Vector Display Output on an Oscilliscope


What can we say, we’re a sucker for projects featuring our logo. That being said, this one is seriously awesome. [CNLohr] has figured out how to create a vector display output on an oscilloscope… from a VGA port.

He was inspired by a game called Trace Vector, which is done in the same style as some of the old classics like Asteroids. This got [Charles] thinking, and he decided to see what it would take to make his own vector capable display. An oscilloscope is perfect for this, as it already works by controlling the position of the beam (like a vector), as opposed to standard LCDs and CRTs that use rasterizing (horizontal scanning). This means to get the oscilloscope to display a graphic, all you need to do is to vary the voltages going into the X and Y channels — well, at a high speed!

But where are you going to find such a high speed digital to analog converter? Oh yeah, your computer’s VGA port! For a few dollars [Charles] threw together a VGA adapter with a few resistors using just the red and blue outputs (source code). A bit of programming later, and he’s created his own vector display!

Stick around to see our lovely skull and cross-wrenches rotate on his oscilloscope! Oh, and for a more in depth explanation and more impressive vector video demonstration.

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An introduction to vector displays


Unlike the CRTs found in big old televisions, vector displays are a bit of a historical oddity. Instead of sweeping an electron beam across the screen from left to right and top to bottom, a vector display draws lines between two points on a screen. Once used in arcade games such as AsteroidsTempest, and old FAA displays, vector monitors have fallen out of favor due to either the complexity or difficulty in acquiring the needed CRT. The folks over at NYC Resistor put up a great tutorial for getting a vector display up and running, and even managed to put a clock on an oscilloscope.

The key component of getting a vector display to work is the digital to analog converter. This DAC takes voltages from eight pins on a Teensy 2.0 dev board and converts them to a voltage anywhere in between 0 and 5 Volts. After connecting the output of this DAC to an input on an oscilloscope, the microcontroller can draw a line between any two points on an axis.

In the video after the break, you can see two of these DACs connected to an oscilloscope displaying a clock. It’s a very cool piece of work, and something that finally gives a purpose to the ancient CRT oscilloscope you might have lying around.

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Displaying tweets with a laser pointer and speakers


This year at Toorcamp, [Rich] will be showing off his laser-based vector display, capable of projecting tweets using only a laser pointer, a pair of mirrors, speakers, and an Arduino. Steady hand and curses from lack of an optical bench not included.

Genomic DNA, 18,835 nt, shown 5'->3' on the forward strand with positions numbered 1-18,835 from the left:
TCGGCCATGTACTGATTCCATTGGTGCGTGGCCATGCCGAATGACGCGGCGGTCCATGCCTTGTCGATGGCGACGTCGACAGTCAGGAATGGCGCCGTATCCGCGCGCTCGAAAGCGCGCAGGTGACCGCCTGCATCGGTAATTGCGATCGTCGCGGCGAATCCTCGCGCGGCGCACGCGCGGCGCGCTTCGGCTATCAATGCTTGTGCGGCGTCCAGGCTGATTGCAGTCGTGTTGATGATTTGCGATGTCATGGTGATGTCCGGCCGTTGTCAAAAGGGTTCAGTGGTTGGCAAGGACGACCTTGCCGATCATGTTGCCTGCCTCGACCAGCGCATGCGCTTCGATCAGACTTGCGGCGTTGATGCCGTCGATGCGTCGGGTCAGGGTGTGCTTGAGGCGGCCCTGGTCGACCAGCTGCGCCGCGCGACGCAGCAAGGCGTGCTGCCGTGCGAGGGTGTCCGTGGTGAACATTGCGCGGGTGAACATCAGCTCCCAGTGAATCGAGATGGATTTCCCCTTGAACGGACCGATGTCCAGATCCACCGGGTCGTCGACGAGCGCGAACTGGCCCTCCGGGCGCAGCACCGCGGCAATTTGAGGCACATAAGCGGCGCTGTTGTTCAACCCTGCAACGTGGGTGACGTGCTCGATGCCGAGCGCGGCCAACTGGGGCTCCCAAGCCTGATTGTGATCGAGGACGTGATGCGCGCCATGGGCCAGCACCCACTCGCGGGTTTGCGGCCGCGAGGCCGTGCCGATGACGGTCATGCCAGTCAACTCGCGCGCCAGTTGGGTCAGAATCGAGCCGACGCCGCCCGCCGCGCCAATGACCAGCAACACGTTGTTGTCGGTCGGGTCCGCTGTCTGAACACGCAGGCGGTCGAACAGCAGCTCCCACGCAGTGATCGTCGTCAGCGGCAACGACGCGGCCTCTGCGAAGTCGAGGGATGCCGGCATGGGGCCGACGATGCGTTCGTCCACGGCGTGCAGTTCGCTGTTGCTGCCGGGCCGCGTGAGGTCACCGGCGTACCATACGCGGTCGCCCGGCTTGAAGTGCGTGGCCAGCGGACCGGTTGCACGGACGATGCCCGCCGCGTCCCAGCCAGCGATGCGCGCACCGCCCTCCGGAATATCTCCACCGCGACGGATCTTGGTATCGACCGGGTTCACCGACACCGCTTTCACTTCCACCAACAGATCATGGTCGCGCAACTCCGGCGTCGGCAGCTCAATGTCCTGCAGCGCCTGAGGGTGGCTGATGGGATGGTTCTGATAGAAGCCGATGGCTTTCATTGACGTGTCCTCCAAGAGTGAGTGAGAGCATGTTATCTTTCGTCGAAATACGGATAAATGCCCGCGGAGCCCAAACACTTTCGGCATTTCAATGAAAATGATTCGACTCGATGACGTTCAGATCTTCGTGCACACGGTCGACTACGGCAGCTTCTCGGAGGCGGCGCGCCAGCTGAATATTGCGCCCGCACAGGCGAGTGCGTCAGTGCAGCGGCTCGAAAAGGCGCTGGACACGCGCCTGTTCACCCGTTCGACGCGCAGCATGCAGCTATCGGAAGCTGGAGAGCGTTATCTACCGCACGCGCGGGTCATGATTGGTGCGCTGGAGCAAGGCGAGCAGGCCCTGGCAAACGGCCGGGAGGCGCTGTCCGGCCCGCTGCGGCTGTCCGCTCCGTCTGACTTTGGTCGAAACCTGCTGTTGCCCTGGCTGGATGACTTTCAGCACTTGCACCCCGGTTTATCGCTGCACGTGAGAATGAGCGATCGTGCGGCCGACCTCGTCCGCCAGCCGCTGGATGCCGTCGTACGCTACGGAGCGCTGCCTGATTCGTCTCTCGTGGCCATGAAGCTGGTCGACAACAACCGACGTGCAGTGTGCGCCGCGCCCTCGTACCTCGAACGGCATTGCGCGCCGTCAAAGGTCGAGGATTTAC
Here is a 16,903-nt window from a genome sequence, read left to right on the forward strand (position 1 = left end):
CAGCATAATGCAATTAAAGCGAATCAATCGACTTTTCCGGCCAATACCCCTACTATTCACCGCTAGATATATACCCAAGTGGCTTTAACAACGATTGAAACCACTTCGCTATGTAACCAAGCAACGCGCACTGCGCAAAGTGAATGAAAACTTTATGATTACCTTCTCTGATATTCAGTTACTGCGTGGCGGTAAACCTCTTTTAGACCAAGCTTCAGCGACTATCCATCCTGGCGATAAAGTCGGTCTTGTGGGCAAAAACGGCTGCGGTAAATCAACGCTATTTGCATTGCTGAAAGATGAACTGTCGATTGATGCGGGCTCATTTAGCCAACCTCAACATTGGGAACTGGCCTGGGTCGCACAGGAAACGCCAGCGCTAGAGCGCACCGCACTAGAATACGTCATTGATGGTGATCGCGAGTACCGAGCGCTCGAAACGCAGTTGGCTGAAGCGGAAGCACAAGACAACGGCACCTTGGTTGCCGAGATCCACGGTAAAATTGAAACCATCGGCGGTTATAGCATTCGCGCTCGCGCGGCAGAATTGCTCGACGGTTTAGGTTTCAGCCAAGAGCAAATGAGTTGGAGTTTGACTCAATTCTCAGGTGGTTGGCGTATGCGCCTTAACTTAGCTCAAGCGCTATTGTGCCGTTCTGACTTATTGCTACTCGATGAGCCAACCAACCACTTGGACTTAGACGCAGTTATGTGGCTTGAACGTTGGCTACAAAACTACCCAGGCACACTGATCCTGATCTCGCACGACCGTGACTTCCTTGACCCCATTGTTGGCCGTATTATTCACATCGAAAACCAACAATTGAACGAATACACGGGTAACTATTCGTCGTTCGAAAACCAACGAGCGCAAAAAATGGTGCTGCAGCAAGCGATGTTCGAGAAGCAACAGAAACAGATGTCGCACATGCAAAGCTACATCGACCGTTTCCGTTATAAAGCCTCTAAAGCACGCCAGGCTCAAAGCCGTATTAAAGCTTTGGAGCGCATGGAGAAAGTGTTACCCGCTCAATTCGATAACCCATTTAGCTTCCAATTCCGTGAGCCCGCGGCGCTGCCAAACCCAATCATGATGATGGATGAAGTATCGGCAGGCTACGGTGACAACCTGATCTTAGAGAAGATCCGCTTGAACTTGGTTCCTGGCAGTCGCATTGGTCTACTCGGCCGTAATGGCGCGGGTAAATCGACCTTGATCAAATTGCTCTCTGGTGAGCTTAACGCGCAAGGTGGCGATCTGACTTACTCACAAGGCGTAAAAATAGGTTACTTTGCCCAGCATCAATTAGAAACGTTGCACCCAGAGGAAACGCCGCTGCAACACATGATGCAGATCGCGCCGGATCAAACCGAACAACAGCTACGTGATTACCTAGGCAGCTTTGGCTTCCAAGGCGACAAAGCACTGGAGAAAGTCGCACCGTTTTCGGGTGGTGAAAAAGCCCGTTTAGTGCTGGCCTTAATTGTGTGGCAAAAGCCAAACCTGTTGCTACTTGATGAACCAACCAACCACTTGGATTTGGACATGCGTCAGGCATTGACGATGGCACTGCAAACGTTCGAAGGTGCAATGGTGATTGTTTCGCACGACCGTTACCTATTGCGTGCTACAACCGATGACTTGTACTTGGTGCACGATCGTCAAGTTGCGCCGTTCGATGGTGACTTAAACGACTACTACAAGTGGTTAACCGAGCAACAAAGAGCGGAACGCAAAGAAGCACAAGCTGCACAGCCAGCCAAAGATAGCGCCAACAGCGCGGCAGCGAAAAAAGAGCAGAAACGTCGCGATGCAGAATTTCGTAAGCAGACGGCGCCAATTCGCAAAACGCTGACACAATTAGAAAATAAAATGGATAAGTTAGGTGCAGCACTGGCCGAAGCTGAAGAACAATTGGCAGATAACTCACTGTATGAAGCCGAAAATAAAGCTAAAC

[Rich]‘s Instructable goes over the finer points of the build; a Python script runs on his computer fetching all recent tweets with a certain hashtag. These tweets are sent over to a ‘duino where a bit of code translates the text into a scrolling vector display. The code for the project is based on one of [Rich]‘s previous builds to draw shapes with the same speaker/laser setup.

In theory, using a pair of speakers to draw text on a wall isn’t much different from drawing pictures on an oscilloscope. Of course, [Rich] always has the option of turning his LaserTweet into an oscilloscope when Toorcamp is over.

Relevant videos after the break.

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[Dino]‘s one-year extravaganza is a laser oscillograph

Readers of Hackaday may have noticed the weekly posts featuring whatever [Dino Segovis] of Hack A Week has cooked up in the last seven days. For [Dino]‘s one-year anniversary, he’s pulled out all the stops and put together one of his coolest hacks to date. It’s a laser oscillograph that projects waveforms on a screen just like an oscilloscope. What’s more, the entire contraption is built out of a dead hard drive and a few motors and mirrors [Dino] had lying around.

The build uses an old hard drive to draw the vertical component of the waveform. Because hard drives usually use a voice coil to move the heads around the platter, it’s very easy to connect a hard drive directly to the headphone output of [Dino]‘s laptop. Playing a sine wave on his computer makes the drive heads move up and down, but [Dino] still another dimension. For that, he used a rotating mirror that reflects the wave onto a paper screen.

[Dino]‘s finished build isn’t that much different from an oscilloscope or projection TV. It’s possible for [Dino] to improve upon his build and make a genuine vector display with the addition of additional electronics and optics, but we’re not expecting that until at least the two-year anniversary.

Check out [Dino]‘s build video after the break.

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